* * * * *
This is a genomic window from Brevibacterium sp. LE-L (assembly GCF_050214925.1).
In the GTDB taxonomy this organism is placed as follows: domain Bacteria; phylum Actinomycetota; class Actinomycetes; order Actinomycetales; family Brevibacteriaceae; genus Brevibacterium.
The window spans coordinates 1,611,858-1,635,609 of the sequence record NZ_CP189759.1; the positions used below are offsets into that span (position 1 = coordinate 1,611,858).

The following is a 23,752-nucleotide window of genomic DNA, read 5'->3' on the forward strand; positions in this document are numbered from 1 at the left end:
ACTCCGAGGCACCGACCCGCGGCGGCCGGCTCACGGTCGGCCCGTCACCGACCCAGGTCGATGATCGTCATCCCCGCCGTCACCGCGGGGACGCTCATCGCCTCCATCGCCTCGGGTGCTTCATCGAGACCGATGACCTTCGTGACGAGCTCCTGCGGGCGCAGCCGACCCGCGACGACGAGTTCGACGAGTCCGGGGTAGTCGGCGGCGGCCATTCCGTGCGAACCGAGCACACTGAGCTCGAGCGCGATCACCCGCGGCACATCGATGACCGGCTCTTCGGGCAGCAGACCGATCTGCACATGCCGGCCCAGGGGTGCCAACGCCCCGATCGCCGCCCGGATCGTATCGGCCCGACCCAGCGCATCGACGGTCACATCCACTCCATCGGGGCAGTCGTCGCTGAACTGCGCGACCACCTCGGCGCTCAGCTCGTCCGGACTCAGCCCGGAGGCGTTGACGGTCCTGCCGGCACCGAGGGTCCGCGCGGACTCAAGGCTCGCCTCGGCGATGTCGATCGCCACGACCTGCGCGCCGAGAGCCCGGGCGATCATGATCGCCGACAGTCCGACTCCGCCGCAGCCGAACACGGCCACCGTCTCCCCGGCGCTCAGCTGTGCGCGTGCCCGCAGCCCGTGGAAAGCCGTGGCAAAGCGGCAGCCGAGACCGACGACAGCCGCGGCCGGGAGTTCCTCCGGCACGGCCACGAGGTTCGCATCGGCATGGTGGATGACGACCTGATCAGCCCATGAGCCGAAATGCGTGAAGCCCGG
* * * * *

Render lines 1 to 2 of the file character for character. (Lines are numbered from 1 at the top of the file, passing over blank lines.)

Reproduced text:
This is a genomic window from Brevibacterium sp. LE-L (assembly GCF_050214925.1).
In the GTDB taxonomy this organism is placed as follows: domain Bacteria; phylum Actinomycetota; class Actinomycetes; order Actinomycetales; family Brevibacteriaceae; genus Brevibacterium.